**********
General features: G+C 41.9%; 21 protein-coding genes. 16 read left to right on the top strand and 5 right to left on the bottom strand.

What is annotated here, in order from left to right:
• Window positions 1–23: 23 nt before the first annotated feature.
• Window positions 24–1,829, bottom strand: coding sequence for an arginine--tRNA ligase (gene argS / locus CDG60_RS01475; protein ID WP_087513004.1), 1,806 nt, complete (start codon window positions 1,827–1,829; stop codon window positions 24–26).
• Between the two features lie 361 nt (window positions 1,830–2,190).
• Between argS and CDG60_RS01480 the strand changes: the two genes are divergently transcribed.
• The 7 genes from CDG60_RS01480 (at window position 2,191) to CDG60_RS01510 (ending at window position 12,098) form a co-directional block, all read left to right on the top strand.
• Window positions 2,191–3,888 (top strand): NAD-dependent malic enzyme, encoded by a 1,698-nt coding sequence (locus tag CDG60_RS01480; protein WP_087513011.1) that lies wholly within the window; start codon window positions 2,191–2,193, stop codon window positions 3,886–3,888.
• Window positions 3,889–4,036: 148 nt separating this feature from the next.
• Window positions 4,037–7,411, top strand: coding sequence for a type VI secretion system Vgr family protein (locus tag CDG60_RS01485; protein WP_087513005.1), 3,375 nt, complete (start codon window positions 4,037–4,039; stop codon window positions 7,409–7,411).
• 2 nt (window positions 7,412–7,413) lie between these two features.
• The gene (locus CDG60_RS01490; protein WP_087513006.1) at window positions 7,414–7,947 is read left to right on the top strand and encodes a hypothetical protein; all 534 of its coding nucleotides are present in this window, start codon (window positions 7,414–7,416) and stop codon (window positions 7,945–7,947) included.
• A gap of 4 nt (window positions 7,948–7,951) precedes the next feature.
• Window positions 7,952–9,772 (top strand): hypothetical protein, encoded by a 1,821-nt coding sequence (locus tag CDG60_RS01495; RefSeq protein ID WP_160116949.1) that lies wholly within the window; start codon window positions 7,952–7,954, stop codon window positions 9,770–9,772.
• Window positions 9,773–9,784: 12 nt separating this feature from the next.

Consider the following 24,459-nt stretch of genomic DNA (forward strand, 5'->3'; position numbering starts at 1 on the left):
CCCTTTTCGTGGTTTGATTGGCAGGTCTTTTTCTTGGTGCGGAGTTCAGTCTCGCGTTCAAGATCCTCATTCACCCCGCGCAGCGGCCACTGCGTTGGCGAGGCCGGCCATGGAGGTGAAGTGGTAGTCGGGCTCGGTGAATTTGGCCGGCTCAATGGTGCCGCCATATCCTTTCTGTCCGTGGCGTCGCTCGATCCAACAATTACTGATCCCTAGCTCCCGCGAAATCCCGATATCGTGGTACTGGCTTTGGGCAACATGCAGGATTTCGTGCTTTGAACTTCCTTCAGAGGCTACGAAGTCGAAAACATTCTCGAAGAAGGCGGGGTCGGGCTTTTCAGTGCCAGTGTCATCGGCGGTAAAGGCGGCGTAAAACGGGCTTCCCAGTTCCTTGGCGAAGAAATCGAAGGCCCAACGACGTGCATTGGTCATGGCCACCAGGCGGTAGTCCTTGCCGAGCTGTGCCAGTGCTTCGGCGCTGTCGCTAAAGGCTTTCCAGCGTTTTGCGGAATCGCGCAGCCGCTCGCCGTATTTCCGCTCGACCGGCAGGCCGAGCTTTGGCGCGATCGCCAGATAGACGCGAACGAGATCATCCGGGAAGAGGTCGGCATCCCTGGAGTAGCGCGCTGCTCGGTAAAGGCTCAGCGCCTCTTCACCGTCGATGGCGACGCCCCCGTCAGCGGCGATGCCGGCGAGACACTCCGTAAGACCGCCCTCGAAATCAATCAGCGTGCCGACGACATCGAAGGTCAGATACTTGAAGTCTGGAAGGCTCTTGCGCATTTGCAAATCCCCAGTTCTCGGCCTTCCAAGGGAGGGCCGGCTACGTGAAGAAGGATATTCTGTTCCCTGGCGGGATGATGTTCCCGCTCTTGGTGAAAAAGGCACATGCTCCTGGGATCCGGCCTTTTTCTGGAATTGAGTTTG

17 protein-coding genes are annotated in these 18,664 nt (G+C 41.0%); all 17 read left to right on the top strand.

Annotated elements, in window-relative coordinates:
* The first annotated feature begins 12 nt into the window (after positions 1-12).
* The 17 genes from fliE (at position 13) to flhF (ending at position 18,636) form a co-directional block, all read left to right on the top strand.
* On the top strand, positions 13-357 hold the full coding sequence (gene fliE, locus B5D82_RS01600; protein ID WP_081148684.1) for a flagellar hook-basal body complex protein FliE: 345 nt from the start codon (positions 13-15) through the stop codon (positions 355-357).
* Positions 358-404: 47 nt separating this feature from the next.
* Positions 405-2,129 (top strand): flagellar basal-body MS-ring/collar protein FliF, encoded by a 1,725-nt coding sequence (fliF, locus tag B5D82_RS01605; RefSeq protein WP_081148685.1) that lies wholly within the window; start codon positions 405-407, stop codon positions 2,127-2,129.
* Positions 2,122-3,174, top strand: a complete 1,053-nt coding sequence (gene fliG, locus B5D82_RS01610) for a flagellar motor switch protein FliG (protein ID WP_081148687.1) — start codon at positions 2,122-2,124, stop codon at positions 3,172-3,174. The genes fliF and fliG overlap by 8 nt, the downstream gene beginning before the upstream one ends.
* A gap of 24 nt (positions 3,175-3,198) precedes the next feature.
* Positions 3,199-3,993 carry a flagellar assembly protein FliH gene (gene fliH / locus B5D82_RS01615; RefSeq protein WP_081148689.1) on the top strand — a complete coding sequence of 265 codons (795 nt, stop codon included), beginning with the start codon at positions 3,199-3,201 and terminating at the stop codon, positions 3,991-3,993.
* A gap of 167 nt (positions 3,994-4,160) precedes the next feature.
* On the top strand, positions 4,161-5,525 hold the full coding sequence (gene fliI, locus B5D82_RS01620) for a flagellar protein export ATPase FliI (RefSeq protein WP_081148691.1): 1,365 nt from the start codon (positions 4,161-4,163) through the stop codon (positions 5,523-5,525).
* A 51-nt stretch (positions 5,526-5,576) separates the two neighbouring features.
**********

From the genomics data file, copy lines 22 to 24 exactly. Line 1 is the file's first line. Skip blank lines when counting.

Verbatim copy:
* On the top strand, positions 13-357 hold the full coding sequence (gene fliE, locus B5D82_RS01600; protein ID WP_081148684.1) for a flagellar hook-basal body complex protein FliE: 345 nt from the start codon (positions 13-15) through the stop codon (positions 355-357).
* Positions 358-404: 47 nt separating this feature from the next.
* Positions 405-2,129 (top strand): flagellar basal-body MS-ring/collar protein FliF, encoded by a 1,725-nt coding sequence (fliF, locus tag B5D82_RS01605; RefSeq protein WP_081148685.1) that lies wholly within the window; start codon positions 405-407, stop codon positions 2,127-2,129.